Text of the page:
When it comes to reading material, I’m pretty laid back. I prefer fantasy and the paranormal, but I’ll read just about anything, no problem.
If I have a writing peeve, it’s lazy storytelling.
That may sound funny coming from someone who sells short stories. But I’m not talking about length. I’m talking about lazy writers who use tropes to band aid their plots.
For example, Mama Bear is a Trope. Mess with her kids, and she’ll kill you. Think Ripley, Molly Weasly, Sara Conner. All good mama bears… but that’s not the only thing they do in the story. They are rich, full characters with wants and desires outside of that trope.
Do I have a point? Yes, I do. I acknowledge tropes, use them, even love them. I do not rely on them to carry my story.
Another example, fridging a character in place of characterization. ‘Fridging’ a character is when you kill a flat character solely for the main character’s growth. Example, Maximus’s wife in Gladiator.
The woman had no personality, no goals, she existed just so Commodus could brutally kill her, and make Maximus angry.
We didn’t even get to know her through flashbacks or Maximus telling someone about her. She’s an idea: the faithful, beautiful wife who is brutally murdered.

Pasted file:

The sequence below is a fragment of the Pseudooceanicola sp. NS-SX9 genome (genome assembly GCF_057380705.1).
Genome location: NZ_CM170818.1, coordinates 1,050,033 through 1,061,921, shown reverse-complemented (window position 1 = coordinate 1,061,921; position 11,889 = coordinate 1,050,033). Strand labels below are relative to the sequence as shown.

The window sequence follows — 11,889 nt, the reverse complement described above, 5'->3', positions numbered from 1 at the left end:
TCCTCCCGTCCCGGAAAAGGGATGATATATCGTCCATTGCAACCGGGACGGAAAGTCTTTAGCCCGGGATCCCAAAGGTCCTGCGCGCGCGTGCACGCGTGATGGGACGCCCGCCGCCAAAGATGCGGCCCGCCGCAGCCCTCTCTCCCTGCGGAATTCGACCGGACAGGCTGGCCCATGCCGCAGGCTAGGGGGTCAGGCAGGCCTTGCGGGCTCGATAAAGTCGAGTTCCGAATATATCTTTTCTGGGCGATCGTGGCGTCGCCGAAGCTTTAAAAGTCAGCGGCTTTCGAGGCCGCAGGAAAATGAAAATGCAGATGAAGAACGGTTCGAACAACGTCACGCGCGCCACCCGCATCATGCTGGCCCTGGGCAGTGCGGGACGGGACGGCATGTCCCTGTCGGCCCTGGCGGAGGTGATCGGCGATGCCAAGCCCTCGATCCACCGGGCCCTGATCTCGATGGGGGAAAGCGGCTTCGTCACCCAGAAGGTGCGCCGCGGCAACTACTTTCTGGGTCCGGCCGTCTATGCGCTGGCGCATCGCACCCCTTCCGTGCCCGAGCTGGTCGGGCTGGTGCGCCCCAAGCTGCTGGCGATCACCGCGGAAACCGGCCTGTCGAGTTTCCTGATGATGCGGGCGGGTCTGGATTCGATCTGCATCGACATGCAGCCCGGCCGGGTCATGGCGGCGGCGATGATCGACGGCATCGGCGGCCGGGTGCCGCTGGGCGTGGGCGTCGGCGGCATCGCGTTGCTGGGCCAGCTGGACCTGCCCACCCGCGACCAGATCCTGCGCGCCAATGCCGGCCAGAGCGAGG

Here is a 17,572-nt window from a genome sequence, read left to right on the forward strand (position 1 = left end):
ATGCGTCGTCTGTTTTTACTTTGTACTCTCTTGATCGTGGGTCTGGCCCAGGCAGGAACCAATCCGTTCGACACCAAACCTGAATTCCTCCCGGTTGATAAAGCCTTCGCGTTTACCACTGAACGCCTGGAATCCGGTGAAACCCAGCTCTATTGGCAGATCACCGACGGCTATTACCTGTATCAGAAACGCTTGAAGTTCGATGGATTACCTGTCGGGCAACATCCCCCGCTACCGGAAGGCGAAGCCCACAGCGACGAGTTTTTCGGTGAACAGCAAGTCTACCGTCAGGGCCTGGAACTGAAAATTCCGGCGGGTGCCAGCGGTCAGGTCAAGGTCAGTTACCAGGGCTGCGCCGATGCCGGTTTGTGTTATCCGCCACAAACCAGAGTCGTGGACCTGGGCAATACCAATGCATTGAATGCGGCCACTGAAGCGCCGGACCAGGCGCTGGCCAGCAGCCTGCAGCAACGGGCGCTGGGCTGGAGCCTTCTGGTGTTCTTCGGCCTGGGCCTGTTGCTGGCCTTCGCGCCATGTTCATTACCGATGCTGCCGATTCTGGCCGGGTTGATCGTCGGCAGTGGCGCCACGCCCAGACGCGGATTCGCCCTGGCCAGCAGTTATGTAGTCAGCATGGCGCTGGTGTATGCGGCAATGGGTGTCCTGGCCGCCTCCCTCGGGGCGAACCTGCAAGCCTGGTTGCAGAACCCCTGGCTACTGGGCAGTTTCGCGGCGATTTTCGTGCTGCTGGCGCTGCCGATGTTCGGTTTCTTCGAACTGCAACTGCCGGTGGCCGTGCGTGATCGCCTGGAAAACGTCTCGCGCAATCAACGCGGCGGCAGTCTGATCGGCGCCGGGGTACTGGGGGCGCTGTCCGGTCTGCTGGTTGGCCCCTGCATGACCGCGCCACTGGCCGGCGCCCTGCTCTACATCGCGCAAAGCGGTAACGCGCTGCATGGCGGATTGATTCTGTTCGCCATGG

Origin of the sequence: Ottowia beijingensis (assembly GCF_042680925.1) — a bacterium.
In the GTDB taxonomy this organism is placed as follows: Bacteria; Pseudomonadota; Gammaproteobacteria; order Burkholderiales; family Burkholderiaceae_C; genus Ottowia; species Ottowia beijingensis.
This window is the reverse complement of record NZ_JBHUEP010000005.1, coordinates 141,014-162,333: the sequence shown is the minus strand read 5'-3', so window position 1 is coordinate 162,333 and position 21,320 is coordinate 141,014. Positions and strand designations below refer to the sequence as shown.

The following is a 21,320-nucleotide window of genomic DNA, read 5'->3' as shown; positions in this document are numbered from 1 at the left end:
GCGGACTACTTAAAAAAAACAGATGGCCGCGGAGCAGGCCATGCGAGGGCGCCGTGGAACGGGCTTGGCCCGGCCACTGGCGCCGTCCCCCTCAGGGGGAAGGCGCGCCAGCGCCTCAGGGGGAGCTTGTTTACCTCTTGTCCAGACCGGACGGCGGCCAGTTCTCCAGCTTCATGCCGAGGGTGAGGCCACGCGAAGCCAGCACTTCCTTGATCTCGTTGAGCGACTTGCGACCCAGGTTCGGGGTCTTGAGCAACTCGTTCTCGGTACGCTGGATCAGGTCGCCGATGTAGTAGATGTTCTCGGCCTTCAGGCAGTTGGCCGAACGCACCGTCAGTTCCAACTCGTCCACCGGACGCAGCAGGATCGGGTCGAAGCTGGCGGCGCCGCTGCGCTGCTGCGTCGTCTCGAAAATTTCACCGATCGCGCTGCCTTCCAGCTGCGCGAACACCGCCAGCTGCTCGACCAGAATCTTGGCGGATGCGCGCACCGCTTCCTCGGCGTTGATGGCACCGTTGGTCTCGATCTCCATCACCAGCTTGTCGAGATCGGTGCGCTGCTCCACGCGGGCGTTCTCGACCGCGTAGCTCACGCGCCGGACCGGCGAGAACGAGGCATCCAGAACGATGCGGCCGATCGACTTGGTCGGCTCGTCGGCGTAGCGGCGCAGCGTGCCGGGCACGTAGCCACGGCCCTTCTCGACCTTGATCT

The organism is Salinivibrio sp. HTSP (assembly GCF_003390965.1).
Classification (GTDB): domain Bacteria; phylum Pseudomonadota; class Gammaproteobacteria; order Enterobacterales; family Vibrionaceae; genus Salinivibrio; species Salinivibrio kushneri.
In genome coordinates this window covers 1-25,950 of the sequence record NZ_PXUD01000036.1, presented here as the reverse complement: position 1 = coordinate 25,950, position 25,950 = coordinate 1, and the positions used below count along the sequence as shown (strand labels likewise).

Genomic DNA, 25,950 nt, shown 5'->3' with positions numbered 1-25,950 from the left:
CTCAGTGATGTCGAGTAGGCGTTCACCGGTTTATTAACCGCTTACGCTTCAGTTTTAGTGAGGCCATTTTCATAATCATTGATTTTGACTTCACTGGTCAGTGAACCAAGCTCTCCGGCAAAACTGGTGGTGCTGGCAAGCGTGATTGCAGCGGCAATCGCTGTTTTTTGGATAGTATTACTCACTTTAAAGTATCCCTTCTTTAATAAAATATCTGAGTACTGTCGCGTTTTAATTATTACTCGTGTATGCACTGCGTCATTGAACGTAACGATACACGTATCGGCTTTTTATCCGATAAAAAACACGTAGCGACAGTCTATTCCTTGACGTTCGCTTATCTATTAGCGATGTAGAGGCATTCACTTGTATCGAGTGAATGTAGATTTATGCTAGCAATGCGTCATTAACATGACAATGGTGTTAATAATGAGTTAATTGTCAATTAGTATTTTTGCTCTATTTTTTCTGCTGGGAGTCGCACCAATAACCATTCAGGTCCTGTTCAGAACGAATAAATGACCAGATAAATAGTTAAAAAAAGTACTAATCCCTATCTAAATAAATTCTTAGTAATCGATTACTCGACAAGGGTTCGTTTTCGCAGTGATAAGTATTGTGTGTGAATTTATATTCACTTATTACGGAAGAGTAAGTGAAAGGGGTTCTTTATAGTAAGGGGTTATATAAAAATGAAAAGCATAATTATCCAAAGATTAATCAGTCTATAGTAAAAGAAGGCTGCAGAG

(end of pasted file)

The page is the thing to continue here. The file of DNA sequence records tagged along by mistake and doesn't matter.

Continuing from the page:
And it’s lazy storytelling. Yes, even successful movies can, have, and do rely on lazy storytelling.
Yes, I understand that the pain of losing a spouse is universally understood. It’s still lazy storytelling. If you can’t bother to name the character or write any lines for them, if you’re just relying on ‘universally’ understood emotions to carry your story, instead of developing a character, you are a lazy storyteller… no matter how pretty and perfect your prose presents itself.
This is not to say that simple characters are lazy, either. There are plenty of one shot, scene stealing characters who get no more characterization then the one place they appear.
The difference is… they get some characterization beyond staring forlornly in the distance, even if its harried waitress getting off work. You see her rubbing her feet as she talks about heading home and taking a load off… right before the vampire kills her.
Guess what, that paragraph, right there…. more characterization than Maximus’ wife got.
Okay, seriously, I’m done now. Like I said, we all have our pet peeves. As someone who prides themselves on their characters, people who don’t (and the people who let it slide with a shrug) … just bug the crap out of me.